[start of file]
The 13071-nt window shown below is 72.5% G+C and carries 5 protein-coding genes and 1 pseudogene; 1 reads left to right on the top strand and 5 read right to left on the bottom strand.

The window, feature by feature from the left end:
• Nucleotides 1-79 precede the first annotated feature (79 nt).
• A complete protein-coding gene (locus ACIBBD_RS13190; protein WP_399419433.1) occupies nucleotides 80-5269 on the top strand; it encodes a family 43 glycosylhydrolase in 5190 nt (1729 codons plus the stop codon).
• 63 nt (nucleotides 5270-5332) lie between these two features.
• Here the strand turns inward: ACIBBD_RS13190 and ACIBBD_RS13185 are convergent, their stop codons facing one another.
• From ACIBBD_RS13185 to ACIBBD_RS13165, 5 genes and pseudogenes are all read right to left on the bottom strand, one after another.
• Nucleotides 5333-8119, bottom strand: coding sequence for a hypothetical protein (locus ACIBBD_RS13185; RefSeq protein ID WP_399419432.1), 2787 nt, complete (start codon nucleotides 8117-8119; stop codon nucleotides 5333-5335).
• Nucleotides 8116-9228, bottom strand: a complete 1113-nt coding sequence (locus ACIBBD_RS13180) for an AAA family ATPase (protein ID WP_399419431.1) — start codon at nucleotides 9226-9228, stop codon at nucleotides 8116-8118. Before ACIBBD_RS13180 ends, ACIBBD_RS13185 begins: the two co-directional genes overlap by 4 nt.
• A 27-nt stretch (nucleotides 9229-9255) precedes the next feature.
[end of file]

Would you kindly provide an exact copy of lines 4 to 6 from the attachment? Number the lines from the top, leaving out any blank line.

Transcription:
• A complete protein-coding gene (locus ACIBBD_RS13190; protein WP_399419433.1) occupies nucleotides 80-5269 on the top strand; it encodes a family 43 glycosylhydrolase in 5190 nt (1729 codons plus the stop codon).
• 63 nt (nucleotides 5270-5332) lie between these two features.
• Here the strand turns inward: ACIBBD_RS13190 and ACIBBD_RS13185 are convergent, their stop codons facing one another.